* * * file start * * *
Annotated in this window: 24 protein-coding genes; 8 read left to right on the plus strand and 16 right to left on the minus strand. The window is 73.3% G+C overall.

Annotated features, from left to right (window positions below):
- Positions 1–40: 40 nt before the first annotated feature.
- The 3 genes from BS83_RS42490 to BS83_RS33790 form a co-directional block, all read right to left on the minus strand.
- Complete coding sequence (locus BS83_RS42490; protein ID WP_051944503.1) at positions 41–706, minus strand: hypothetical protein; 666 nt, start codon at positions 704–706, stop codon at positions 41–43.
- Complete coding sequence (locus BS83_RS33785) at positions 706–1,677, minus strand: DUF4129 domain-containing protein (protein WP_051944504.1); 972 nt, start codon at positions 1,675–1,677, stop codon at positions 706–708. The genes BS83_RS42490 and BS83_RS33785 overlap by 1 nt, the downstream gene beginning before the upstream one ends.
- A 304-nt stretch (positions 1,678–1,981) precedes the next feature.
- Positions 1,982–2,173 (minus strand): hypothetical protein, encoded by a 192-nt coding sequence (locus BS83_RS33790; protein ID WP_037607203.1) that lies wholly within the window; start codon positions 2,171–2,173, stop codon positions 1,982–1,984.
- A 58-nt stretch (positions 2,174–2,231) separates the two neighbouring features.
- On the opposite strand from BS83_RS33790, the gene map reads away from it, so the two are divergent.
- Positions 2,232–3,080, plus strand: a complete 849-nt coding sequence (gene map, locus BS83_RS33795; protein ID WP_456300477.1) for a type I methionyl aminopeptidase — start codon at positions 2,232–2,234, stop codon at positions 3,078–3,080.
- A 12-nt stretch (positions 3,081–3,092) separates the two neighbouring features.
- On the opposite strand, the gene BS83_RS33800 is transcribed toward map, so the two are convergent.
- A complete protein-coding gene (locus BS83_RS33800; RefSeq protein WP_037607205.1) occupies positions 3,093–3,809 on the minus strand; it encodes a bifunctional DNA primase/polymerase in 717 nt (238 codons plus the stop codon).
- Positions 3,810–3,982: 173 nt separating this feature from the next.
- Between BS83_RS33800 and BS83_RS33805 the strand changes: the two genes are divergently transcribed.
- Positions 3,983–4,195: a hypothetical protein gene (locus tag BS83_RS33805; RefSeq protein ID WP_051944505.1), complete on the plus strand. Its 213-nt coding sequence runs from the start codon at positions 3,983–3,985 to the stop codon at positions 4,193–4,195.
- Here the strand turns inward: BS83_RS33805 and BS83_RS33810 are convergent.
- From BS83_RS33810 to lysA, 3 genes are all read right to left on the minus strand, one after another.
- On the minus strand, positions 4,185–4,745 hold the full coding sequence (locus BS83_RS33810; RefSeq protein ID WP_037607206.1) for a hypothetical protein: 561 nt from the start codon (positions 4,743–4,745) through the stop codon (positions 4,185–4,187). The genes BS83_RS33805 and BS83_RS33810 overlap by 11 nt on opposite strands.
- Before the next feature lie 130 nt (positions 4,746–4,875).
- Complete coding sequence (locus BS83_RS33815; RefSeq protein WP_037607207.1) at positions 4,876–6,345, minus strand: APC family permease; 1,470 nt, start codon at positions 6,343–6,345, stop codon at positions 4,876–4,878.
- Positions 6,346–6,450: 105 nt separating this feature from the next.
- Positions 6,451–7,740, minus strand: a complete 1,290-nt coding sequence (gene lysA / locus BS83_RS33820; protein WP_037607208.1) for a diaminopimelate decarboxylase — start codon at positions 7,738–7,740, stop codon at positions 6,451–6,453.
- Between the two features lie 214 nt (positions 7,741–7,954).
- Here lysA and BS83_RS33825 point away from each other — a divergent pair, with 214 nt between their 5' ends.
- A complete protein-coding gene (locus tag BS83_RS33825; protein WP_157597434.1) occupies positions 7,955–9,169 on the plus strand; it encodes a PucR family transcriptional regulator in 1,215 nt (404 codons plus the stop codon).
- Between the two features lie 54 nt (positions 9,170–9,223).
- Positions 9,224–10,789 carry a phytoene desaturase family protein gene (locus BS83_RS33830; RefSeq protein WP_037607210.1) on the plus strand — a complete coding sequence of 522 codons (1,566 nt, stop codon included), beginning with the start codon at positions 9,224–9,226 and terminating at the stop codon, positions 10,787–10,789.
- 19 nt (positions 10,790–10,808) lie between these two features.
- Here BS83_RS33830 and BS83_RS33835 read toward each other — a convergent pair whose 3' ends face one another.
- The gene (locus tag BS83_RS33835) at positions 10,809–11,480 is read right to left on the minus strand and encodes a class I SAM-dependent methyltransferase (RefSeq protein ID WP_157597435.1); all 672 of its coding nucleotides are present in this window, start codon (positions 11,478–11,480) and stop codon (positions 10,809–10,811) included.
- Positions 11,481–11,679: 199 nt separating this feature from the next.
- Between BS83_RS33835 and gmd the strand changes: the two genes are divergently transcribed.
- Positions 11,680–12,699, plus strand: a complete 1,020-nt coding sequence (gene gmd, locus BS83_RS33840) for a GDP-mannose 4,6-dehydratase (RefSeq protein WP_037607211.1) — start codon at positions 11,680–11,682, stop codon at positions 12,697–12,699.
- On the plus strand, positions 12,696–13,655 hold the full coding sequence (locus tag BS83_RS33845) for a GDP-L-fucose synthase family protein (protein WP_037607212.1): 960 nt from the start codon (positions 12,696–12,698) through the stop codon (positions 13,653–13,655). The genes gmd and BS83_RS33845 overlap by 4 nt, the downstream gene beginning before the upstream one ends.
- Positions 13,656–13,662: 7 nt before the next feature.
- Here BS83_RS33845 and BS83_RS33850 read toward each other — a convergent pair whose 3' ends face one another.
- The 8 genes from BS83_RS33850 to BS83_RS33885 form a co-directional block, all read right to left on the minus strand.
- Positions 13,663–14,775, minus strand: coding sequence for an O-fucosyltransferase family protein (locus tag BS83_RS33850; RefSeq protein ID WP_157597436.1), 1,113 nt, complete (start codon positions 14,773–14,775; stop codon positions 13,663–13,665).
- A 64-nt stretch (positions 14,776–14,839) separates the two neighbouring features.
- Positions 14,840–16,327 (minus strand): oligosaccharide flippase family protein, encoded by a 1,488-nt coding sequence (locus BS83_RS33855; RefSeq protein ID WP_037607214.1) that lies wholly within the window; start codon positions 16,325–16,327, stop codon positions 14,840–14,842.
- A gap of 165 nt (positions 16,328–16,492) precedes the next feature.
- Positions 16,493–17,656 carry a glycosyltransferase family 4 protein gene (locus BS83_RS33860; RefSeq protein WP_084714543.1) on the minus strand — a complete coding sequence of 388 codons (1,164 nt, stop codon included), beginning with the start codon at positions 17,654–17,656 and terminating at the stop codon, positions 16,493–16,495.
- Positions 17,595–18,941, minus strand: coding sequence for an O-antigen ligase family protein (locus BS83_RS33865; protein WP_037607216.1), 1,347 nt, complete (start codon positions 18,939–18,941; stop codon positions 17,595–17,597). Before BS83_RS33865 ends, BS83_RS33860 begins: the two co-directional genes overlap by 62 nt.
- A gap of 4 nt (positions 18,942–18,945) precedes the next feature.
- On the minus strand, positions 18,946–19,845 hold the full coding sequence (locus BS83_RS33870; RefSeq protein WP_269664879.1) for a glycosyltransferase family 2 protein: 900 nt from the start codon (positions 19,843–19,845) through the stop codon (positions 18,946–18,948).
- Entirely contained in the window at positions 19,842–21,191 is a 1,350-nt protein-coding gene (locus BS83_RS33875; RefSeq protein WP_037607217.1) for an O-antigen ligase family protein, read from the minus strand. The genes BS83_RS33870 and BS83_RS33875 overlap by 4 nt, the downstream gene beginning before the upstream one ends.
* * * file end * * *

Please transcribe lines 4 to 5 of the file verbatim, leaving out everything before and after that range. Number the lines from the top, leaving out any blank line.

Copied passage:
- The 3 genes from BS83_RS42490 to BS83_RS33790 form a co-directional block, all read right to left on the minus strand.
- Complete coding sequence (locus BS83_RS42490; protein ID WP_051944503.1) at positions 41–706, minus strand: hypothetical protein; 666 nt, start codon at positions 704–706, stop codon at positions 41–43.